Boo! It's time for Halloween
It's with regret that we acknowledge that the annual bonfire will not be happening this year. Many thanks to the Lions and the community for making the event so special. We look forward to it next year.
With some obvious differences in this year's celebration, here are some tips from our health experts on keeping things festive, but safe:
Follow advice from your public health authority
Continue to follow advice from your local public health authority and the BCCDC. They will make recommendations and decisions around Halloween festivities, including limitations or cancellation if required. These recommendations and decisions will be based upon local rates of disease transmission and public health measures in effect, like gathering size limits.
General advice during the season
No matter how you are celebrating, always assess your personal level of risk and take the following actions to help protect yourself and others.
Stay at home and away from others if you or someone in your household:
- has been diagnosed with COVID-19 or is waiting hear the results of a lab test for COVID-19
- has been in close contact with someone who has or is suspected to have COVID-19
- feel sick or have any symptoms of COVID-19
- returned from travel outside Canada within the past 14 days
- are in quarantine or isolation
For those trick-or-treating door-to-door:
- if you or someone in your household is feeling unwell or meets any of these other conditions, stay home and away from others
- trick-or-treat outdoors as much as possible
- when appropriate, wear a non-medical mask or face covering
- be creative and build it into your costume, but know that a costume mask is not a substitute for a non-medical mask or face covering, and that a costume mask should not be worn over a non-medical mask or face covering because it can be dangerous if the costume mask makes it hard to breathe
- trick-or-treat with your consistent in-person bubble
- don’t gather on or crowd doorsteps
- take turns one at a time and stay 2 m away from others
- keep interactions brief with those giving out treats
- avoid using your hands to ring doorbells or knock on doors, and avoid high-touch surfaces and objects; consider using your foot to gently “knock” on the door
- don’t sing or shout for your treats
- only trick-or-treat at places that are clearly celebrating
- signs of participation include a lit porch light, a lit jack-o-lantern or decorations
- only trick-or-treat at places where you feel comfortable that safety measures are being taken
- clean your hands often, especially before and after handling your non-medical mask or face covering, after touching frequently touched surfaces, when you arrive home from trick-or-treating, and before and after handling or eating treats
- help younger children understand how to wash their hands properly with a video on handwashing heroes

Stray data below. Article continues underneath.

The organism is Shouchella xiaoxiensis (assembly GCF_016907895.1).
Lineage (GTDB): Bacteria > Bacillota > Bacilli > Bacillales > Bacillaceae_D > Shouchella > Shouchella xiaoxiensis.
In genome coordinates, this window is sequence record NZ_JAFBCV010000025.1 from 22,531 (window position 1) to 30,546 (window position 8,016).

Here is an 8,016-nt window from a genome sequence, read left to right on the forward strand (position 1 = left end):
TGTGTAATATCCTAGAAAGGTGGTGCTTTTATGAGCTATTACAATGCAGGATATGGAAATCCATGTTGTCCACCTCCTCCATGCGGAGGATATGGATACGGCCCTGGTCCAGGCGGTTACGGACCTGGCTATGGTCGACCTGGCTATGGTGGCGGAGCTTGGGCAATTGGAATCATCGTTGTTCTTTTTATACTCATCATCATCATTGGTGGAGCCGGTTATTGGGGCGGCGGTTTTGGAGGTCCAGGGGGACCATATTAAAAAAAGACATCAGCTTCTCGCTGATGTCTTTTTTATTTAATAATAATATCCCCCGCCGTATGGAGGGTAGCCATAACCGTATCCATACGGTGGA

- there is no need to clean or disinfect pre-packaged treats; however, it is important clean your hands before and after handling packaging, and before eating treats
For those trick-or-treating indoors or at other indoor events or gatherings:
If you trick-or-treat in indoor spaces, such as shopping malls and apartment buildings, you may be required to wear a non-medial mask or face covering. Follow the advice of your local public health authority on the use of non-medial masks or face coverings and other restrictions related to indoor gatherings.
In indoor spaces, it is even more important to maintain physical distancing and to keep encounters brief with those who aren’t part of your consistent in-person bubble.
Giving out treats
If you or someone in your household are feeling unwell or meets any of these conditions, your household shouldn’t participate in Halloween festivities.
- Indicate you aren’t participating by:
- turning off porch lights
- not lighting a jack-o-lantern
- not putting out decorations
- not answering the door
- putting a friendly sign on your porch or door that indicates you are not participating this year.
To help maintain and encourage physical distancing, you may want to:
- sit outside your door or in your laneway to welcome trick-or-treaters
- if you’re unable to sit outside to hand out treats you should clean and disinfect doorbells and knobs, handrails, and any other high touch surface often during the evening
- keep interactions with trick-or-treaters short and encourage them to move along after receiving their treat from you.
- Wear a non-medical mask or face covering when physical distancing of 2 m cannot be consistently maintained
- if you’re dressing up, consider including it as part of your costume.
- Don’t leave treats in a bucket or bowl for children to grab.
- Consider using tongs, a hockey stick, or other similar tool to hand out treats.
- Give out only purchased and pre-packaged treats.
- Don’t ask trick-or-treaters to sing or shout for their treats.
- Clean your hands often throughout the evening using soap and water and washing for 20 seconds or with hand sanitizer containing at least 60% alcohol. The use of gloves isn’t recommended.
Decorating for the season
- When shopping for your pumpkin, maintain touchless shopping practices where possible.
- Avoid interactive decorations.
Avoid decorations that can cause coughing, such as smoke machines.
And don't forget about general Halloween safety tips!